A winter weather advisory was issued for Newton County by the National Weather Service, advising residents of a strong chance of snow and ice Thursday afternoon and evening with near record-low temperatures.
Although Thursday temperatures were higher then the rest of the week, they began to drop steadily in the afternoon due to a fast-moving cold front. Low pressure over the Gulf of Mexico was expected in Florida, bringing Georgia precipitation. Because of the temperatures, it is expected that precipitation will come in the form of rain, snow and sleet. Light snow was expected from late afternoon through the night.
In Newton County, officials are concerned more about ice that may accumulate than snow that the county may receive. All emergency personnel are preparing for inclement weather by using a mix of common sense and vigilance.
"We monitor the weather pretty closely," explained Covington Fire Chief Don Floyd.
He urged citizens to stay inside if the roads are icy and to make sure that heaters are used and installed properly. He also cautioned residents to use only the correct fuel for heaters and non-treated wood for fireplaces.
"Don’t accidentally put gasoline in a kerosene heater," he said. "It could be fatal. Make sure to open the damper on fireplaces and if any power lines fall stay away from them. If they happen to fall on your vehicle and you are inside stay inside your vehicle and call 911."
The Newton County School System had not cancelled classes as of press time."The district will continue to monitor the weather and road conditions into the night. If a decision is made to cancel or delay the opening of school, the announcement will be made and delivered though an automated phone call to parents," said Sherri Viniard, Director of Public Relations for the NCSS.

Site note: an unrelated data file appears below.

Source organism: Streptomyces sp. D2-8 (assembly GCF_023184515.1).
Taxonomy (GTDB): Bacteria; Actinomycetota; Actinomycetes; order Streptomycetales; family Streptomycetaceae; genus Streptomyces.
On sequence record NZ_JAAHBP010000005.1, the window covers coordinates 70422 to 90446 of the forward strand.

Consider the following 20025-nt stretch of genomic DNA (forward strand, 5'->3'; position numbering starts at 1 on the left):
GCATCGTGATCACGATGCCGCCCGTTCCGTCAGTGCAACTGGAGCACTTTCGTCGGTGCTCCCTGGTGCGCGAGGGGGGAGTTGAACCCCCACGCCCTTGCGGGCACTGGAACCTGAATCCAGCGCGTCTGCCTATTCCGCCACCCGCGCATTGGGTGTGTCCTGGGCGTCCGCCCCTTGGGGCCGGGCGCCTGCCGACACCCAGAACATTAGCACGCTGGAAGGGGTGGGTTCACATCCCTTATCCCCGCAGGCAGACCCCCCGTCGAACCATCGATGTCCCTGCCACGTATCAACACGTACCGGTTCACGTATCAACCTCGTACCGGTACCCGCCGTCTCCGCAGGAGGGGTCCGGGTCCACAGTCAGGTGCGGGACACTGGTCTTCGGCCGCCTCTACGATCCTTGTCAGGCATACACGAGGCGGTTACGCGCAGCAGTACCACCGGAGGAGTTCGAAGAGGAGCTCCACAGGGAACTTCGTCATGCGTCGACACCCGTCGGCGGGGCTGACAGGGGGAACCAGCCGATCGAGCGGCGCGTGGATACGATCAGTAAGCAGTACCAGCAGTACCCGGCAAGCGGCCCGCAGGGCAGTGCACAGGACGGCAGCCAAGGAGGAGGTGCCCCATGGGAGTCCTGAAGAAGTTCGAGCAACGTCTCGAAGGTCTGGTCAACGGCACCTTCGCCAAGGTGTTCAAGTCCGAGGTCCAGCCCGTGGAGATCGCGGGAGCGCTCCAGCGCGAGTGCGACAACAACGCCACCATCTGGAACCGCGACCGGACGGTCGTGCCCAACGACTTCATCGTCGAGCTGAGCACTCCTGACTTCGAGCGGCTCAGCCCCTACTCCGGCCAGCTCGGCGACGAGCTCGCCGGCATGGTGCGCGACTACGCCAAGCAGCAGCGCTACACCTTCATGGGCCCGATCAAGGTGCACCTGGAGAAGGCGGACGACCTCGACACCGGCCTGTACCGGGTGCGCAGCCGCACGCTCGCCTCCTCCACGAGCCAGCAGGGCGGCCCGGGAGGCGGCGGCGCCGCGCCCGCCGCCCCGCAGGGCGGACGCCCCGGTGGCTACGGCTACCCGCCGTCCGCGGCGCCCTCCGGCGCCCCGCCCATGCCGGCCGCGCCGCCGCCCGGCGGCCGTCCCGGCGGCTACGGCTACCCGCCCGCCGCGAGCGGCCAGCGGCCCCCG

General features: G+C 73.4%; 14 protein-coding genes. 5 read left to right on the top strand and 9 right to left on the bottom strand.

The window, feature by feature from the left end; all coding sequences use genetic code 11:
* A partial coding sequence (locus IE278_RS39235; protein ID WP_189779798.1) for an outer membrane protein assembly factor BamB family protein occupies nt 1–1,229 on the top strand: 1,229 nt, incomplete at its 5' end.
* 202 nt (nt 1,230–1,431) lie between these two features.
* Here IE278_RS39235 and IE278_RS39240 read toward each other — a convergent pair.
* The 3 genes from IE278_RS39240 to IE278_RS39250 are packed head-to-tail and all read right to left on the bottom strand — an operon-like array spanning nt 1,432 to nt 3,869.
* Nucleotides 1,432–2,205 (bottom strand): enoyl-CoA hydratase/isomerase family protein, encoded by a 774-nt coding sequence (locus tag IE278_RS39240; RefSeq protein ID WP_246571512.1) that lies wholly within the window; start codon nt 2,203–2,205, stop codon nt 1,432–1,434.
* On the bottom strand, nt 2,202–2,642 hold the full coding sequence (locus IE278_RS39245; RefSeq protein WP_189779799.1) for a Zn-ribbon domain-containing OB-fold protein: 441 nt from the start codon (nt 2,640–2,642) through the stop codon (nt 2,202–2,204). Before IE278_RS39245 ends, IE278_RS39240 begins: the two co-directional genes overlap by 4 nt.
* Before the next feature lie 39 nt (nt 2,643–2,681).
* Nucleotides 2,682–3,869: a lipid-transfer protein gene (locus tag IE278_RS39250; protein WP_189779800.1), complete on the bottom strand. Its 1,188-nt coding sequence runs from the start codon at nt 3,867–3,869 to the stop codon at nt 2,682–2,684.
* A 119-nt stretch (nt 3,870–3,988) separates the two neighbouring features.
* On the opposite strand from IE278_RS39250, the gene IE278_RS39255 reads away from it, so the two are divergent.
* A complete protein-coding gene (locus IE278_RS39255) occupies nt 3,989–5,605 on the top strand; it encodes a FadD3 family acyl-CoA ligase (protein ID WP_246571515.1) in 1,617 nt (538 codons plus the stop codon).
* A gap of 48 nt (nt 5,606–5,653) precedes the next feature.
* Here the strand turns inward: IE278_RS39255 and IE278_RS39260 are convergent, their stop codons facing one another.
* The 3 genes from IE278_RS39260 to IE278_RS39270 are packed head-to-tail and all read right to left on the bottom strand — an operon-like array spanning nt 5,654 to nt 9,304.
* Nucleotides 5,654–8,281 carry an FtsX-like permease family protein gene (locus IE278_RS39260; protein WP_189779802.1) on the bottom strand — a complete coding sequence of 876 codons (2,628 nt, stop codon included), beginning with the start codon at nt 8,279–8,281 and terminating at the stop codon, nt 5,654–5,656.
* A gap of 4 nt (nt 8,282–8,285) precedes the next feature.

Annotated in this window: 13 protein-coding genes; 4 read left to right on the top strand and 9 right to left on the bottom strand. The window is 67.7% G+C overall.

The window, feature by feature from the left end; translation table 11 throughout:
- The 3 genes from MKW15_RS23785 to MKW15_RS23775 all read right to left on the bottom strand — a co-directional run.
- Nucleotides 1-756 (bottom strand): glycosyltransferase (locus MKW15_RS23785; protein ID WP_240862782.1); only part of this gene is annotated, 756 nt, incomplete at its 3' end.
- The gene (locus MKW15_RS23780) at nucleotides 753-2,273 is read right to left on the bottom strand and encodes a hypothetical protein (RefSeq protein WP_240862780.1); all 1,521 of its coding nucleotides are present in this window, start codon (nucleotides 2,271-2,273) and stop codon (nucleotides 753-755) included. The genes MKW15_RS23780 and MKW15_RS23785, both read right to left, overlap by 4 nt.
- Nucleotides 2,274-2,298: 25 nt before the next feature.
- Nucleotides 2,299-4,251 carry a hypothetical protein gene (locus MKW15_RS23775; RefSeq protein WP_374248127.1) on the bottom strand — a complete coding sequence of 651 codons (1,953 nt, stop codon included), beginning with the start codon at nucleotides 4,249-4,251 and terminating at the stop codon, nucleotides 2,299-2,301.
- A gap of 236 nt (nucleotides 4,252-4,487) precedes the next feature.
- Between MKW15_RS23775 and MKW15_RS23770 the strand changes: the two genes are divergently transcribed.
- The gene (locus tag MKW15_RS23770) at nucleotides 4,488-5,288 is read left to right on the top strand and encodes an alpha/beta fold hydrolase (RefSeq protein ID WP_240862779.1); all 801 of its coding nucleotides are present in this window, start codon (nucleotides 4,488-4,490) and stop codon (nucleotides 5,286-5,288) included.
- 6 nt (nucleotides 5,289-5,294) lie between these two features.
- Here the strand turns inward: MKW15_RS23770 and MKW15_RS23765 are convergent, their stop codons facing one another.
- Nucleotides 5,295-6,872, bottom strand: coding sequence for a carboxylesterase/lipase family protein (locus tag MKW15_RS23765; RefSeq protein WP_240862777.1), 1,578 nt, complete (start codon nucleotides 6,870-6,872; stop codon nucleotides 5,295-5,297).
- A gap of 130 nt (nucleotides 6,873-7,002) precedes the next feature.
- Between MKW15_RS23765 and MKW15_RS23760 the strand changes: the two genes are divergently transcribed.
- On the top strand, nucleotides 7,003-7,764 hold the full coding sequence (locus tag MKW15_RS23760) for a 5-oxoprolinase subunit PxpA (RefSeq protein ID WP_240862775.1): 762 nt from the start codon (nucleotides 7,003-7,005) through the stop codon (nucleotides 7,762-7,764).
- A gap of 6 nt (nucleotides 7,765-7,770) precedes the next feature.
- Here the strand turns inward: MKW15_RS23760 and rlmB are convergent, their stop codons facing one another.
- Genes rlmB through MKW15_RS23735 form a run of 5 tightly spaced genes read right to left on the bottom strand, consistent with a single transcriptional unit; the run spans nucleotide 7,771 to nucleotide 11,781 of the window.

"The school superintendent monitors the weather forecasts and keeps in constant communication with the Sheriff’s Office and our District Transportation Department as they are more aware of the road conditions. If it is decided the roads are just not safe enough for transporting the students, the decision is made to either close school or delay the opening until conditions improve. Any decision to change the status of the school day is made by 6 a.m. At that time, we immediately initiate our rapid notification system to inform parents and employees. We use our School Messenger phone system to notify parents and each school also has its own notification system they use to inform employees. We contact our local media and all of the major metro-Atlanta media outlets about our school status."
For those in the county concerned about stocking their pantries with staples, according to Kroger, they will be prepared.
"Kroger strives to provide our customers with the quality products they want and need year-round, including during inclement weather events," says Glynn Jenkins, director of communications and public relations for Kroger’s Atlanta Division. "We anticipate sales spikes among household staples — such as bread, eggs, milk, bottled water, hot cereals, as well frozen dinner entrees and soups and snacks — that many individuals and families like to keep on hand when they don’t want to be out in bad weather."